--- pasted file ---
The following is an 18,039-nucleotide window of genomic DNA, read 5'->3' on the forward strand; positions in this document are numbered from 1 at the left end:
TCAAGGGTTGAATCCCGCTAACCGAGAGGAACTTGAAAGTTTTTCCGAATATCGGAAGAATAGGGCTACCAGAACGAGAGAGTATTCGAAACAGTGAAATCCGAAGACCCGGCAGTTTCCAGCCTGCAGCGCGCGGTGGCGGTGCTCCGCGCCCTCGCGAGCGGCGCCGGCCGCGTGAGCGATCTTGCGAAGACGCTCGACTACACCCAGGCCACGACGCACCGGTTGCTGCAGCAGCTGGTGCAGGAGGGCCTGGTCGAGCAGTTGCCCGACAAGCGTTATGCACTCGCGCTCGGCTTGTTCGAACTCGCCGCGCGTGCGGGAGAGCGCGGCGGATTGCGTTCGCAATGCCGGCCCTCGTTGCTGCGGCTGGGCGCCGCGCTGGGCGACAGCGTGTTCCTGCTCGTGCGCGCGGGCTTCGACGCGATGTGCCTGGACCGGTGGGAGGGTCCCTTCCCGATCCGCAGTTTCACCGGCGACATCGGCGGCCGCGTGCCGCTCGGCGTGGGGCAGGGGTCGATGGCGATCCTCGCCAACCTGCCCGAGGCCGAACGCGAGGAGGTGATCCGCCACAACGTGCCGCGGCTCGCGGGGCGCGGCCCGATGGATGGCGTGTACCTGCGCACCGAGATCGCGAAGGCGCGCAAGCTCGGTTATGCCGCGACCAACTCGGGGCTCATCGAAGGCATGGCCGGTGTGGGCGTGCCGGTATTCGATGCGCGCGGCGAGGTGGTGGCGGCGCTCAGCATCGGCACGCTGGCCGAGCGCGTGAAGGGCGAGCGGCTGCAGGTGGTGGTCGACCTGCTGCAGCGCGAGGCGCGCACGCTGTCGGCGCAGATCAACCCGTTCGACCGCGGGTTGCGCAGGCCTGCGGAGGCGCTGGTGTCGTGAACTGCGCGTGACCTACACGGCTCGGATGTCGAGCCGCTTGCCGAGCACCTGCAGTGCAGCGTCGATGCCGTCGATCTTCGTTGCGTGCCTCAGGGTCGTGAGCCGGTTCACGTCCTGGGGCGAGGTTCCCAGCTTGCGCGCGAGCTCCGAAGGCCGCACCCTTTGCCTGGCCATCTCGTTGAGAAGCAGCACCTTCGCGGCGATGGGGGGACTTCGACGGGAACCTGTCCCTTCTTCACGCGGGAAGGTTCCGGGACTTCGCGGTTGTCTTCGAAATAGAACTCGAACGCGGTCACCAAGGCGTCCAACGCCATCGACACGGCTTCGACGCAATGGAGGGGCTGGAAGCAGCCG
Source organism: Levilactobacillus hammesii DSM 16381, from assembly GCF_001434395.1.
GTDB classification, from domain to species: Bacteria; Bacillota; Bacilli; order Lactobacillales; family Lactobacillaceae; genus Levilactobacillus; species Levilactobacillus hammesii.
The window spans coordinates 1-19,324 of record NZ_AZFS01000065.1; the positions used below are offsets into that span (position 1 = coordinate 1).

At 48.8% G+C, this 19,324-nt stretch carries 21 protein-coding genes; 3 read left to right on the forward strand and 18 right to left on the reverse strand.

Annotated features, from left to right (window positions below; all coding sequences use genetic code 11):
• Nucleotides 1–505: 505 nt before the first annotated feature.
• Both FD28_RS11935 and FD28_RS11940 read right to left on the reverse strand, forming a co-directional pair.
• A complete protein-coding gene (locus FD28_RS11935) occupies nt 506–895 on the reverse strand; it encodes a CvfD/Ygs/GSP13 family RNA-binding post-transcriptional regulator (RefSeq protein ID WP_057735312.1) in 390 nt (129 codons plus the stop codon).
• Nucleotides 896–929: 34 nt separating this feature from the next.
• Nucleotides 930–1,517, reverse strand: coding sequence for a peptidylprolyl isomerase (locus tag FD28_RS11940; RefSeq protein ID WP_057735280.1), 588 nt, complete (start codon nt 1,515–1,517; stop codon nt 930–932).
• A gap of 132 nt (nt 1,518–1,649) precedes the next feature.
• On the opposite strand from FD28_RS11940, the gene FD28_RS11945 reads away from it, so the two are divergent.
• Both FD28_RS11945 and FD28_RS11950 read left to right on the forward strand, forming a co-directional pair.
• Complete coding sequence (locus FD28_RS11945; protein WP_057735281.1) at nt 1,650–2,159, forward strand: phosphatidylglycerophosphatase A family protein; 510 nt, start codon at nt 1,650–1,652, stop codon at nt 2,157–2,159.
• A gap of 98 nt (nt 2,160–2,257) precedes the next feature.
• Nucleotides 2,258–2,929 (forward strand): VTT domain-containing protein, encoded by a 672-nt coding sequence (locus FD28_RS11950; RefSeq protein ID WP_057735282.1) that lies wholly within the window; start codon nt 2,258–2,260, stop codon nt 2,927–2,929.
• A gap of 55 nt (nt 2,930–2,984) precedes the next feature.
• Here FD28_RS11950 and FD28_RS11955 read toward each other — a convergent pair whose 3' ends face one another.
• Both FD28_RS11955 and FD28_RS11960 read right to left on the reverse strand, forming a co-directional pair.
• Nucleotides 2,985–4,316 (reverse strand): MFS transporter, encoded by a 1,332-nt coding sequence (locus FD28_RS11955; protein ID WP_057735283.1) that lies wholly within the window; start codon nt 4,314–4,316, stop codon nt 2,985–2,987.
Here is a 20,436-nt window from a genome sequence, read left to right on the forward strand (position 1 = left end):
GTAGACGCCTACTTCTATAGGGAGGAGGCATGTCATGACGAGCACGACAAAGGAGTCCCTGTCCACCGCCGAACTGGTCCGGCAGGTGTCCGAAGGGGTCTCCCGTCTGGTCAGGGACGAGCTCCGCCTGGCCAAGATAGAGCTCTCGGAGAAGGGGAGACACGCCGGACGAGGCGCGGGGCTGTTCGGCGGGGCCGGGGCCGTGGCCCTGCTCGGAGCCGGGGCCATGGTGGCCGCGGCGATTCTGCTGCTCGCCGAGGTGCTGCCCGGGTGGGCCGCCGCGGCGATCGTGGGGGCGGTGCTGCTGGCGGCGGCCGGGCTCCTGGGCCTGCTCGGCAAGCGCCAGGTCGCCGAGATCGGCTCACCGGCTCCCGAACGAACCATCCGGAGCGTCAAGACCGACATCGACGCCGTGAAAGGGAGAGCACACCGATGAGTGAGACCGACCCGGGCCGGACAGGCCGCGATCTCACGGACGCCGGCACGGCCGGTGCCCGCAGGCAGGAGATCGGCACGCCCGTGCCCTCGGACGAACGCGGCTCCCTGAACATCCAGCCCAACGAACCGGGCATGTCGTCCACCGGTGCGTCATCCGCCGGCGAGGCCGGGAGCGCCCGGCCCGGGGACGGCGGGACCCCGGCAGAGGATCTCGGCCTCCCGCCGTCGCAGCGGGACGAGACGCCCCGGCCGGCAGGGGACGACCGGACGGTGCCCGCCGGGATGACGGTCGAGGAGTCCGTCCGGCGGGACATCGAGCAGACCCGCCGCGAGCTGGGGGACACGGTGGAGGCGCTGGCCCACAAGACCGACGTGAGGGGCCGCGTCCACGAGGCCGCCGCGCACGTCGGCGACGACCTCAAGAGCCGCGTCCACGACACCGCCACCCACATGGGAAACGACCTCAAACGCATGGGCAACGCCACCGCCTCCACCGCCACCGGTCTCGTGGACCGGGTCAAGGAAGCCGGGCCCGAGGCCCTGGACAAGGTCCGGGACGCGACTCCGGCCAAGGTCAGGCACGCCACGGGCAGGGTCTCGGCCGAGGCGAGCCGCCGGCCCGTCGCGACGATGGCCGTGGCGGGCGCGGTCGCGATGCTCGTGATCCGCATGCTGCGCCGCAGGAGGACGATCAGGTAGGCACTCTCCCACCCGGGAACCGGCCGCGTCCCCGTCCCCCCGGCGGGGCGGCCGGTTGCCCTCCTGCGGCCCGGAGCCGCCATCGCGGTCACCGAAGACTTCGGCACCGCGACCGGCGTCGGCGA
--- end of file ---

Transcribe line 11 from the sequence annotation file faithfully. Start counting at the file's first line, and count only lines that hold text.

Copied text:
• Nucleotides 896–929: 34 nt separating this feature from the next.